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Corylus maxima - Mill.                
                 
Common Name Filbert
Family Betulaceae
Synonyms C. tubulosa.
Known Hazards None known
Habitats Woods, hedges and ravines[100].
Range S. Europe to W. Asia.
Edibility Rating  
Medicinal Rating  
Care
Fully Hardy Moist Soil Semi-shade Full sun

Summary       

Physical Characteristics       
 icon of manicon of shrub
Corylus maxima is a deciduous Shrub growing to 6 m (19ft) by 5 m (16ft).
It is hardy to zone 5 and is not frost tender. It is in flower from Apr to May, and the seeds ripen from Sep to October. The flowers are monoecious (individual flowers are either male or female, but both sexes can be found on the same plant) and are pollinated by Wind.The plant is self-fertile.


USDA hardiness zone : 4-8


Suitable for: light (sandy), medium (loamy) and heavy (clay) soils. Suitable pH: acid, neutral and basic (alkaline) soils and can grow in very alkaline soils.
It can grow in semi-shade (light woodland) or no shade. It prefers moist soil. The plant can tolerates strong winds but not maritime exposure.

Corylus maxima Filbert


http://commons.wikimedia.org/wiki/File:Hasel_fg01.jpg
Corylus maxima Filbert
   
Habitats       
Woodland Garden Sunny Edge; Dappled Shade; Shady Edge; Hedge;
Edible Uses                                         
Edible Parts: Oil;  Oil;  Seed.
Edible Uses: Milk;  Oil;  Oil.

Seed - raw or cooked[22, 34, 46, 105]. It is rich in oil. Large and well flavoured, it can be eaten raw, cooked in cakes, pies, breads etc or used to make a plant milk[183]. The seed ripens in mid to late autumn and will probably need to be protected from squirrels[K]. When kept in a cool place, and not shelled, the seed should store for at least 12 months[K]. An edible oil is obtained from the seed.
Medicinal Uses
Plants For A Future can not take any responsibility for any adverse effects from the use of plants. Always seek advice from a professional before using a plant medicinally.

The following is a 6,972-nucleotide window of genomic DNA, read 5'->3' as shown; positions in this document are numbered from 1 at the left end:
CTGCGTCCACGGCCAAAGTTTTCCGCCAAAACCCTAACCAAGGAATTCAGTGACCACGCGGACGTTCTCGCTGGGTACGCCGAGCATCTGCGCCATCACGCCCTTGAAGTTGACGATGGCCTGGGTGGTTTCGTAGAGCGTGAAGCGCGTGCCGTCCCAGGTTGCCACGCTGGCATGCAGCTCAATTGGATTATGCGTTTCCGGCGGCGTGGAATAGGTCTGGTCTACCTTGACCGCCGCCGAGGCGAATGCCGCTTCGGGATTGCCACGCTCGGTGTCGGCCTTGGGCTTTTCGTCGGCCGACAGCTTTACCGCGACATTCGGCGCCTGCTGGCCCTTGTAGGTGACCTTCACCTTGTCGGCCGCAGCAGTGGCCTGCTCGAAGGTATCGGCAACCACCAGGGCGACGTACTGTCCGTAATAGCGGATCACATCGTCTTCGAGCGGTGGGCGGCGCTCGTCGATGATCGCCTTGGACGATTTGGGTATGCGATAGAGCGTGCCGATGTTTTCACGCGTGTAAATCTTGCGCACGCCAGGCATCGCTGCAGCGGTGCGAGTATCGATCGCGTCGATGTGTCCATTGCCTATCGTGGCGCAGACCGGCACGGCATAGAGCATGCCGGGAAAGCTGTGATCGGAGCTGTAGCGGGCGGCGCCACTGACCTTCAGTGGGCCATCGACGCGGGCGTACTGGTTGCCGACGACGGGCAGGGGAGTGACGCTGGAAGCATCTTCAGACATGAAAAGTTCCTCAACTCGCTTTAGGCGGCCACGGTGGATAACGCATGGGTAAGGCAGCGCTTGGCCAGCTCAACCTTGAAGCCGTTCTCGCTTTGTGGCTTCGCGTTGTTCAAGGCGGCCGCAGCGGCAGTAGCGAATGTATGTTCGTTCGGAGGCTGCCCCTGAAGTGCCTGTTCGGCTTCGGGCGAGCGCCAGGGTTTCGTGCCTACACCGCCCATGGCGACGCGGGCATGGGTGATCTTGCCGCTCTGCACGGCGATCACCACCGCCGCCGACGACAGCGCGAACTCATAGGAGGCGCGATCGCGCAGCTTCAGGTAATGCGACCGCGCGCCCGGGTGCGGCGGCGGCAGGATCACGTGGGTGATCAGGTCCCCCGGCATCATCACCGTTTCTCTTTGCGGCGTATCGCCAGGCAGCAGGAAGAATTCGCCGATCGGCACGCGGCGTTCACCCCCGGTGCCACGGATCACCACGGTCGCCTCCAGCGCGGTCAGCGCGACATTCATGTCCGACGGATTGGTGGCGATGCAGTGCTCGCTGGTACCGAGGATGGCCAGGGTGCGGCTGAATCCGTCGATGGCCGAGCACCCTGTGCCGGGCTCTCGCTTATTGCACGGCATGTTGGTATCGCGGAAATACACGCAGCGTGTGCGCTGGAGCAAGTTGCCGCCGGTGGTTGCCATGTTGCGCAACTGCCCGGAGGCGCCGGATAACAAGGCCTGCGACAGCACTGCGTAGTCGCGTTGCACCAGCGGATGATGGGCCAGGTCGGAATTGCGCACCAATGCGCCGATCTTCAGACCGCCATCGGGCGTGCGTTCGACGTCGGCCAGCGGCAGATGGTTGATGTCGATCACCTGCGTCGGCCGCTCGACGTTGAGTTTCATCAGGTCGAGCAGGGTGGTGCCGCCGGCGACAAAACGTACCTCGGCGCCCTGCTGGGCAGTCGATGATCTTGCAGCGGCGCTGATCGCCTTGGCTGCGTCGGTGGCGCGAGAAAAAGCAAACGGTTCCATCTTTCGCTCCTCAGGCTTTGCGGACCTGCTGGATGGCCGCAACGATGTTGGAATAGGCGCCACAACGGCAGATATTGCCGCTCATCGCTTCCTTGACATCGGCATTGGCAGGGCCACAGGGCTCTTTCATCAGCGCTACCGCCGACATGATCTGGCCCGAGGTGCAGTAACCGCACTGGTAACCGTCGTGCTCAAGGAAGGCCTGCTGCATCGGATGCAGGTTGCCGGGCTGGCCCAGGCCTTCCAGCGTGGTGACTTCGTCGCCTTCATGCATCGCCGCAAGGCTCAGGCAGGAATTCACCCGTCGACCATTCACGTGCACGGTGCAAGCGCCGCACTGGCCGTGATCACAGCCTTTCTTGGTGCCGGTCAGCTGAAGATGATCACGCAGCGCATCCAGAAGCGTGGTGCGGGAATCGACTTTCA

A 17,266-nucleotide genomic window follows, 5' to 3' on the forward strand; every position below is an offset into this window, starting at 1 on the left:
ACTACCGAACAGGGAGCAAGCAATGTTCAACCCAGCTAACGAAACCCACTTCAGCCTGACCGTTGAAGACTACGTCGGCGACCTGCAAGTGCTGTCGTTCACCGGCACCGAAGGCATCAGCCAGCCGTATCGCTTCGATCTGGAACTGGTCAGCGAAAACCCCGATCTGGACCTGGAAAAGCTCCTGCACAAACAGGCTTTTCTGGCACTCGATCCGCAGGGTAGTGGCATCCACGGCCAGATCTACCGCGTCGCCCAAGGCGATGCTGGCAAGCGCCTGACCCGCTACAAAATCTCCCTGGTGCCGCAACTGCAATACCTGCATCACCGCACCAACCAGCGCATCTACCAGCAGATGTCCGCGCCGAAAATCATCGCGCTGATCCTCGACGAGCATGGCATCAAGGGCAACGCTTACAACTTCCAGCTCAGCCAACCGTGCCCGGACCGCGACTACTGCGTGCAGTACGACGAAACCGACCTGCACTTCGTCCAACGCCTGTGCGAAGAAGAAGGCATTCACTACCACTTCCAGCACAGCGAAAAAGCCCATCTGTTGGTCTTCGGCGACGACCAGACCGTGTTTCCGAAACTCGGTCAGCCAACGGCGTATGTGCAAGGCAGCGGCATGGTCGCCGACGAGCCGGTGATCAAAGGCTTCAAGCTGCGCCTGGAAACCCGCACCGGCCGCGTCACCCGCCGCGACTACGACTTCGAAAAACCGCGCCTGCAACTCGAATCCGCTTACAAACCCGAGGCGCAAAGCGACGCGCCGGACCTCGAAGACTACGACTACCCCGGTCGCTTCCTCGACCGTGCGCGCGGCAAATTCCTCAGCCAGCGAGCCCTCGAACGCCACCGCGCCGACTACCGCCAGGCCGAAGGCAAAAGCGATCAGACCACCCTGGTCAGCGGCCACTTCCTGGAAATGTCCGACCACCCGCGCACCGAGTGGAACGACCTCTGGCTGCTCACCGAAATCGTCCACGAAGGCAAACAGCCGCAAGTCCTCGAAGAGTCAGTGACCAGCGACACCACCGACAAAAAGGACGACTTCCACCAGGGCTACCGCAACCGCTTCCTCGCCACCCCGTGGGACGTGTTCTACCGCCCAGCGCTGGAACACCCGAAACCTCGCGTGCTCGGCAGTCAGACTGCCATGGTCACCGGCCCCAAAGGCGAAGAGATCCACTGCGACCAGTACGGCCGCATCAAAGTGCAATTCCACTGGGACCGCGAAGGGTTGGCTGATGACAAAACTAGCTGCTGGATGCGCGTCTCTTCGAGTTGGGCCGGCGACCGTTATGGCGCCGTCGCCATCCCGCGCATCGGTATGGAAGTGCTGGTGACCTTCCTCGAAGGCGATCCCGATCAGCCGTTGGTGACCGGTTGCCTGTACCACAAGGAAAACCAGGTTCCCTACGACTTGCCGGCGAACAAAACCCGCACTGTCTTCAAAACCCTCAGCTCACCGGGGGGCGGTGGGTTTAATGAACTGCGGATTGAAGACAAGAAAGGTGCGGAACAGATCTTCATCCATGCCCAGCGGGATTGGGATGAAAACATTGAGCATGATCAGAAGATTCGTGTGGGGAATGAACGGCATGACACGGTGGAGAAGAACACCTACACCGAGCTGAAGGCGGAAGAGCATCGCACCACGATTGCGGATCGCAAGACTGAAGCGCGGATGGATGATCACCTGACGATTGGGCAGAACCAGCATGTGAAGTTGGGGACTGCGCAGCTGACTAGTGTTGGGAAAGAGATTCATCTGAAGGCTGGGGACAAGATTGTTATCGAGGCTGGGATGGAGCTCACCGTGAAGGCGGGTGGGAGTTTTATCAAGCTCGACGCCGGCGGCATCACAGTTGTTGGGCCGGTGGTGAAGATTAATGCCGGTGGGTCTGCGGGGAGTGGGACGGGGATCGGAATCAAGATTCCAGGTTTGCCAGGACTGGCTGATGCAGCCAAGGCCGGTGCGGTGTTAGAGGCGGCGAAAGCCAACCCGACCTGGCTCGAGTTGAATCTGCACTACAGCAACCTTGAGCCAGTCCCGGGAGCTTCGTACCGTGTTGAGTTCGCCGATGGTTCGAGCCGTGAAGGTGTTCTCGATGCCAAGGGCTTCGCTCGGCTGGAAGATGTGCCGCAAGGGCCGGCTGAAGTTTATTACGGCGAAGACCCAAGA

None known
Other Uses
Basketry;  Charcoal;  Hedge;  Hedge;  Oil;  Oil;  Wood.

The seed contains up to 65% of a non-drying oil, used in paints, cosmetics etc[13, 46, 57, 132]. The whole seed can be used to polish and oil wood[6]. Very easy and effective[K]. Plants can be grown as a tall hedge[29]. They need to be left untrimmed or only lightly trimmed if seed is required. Wood - soft, easy to split, not very durable, beautifully veined. Used for inlay work, small items of furniture, hurdles, wattles, basketry, pea sticks etc[7, 13, 23, 46, 61, 63, 66, 125]. The twigs are used as dowsing rods by water diviners[11]. The wood also yields a good quality charcoal, used by artists[63, 101].
Cultivation details                                         
An easily grown plant, it succeeds in most soils, but is in general more productive of seeds when grown on soils of moderate fertility[11, 200]. It does less well in rich heavy soils or poor ones[11, 63]. Does well in a loamy soil[11]. Very suitable for an alkaline soil[11], but it dislikes very acid soils[17]. Plants are fairly wind tolerant[1, 11]. A very hardy plant but the male flowers can be damaged by heavy frosts at flowering time[200]. The filbert is often cultivated for its edible seeds[50], there are many named varieties[63]. It has often been hybridized with C. avellana in breeding programmes[11]. Plants are self-fertile but a more certain crop is obtained if more than one cultivar is grown[200]. The main difference between cob nuts and filberts is that the husk of a filbert is longer than the seed and often completely encloses it, whilst the husk on a cob nut is shorter than the seed[200]. Squirrels are a major pest of this plant, often decimating the crop of nuts[200]. Members of this genus bear transplanting well and can be easily moved even when relatively large[11].
                                                                                 
Propagation                                         
Seed - best sown as soon as it is harvested in autumn in a cold frame[164]. Germinates in late winter or spring. Stored seed should be pre-soaked in warm water for 48 hours and then given 2 weeks warm followed by 3 - 4 months cold stratification[164]. Germinates in 1 - 6 months at 20°c[164]. When large enough to handle, prick the seedlings out into individual pots and grow them on in a cold frame or sheltered place outdoors for their first winter. Plant them out into their permanent positions in late spring or early summer[K]. Layering in autumn. Easy, it takes about 6 months[78, 200]. Division of suckers in early spring. Very easy, they can be planted out straight into their permanent positions.
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Expert comment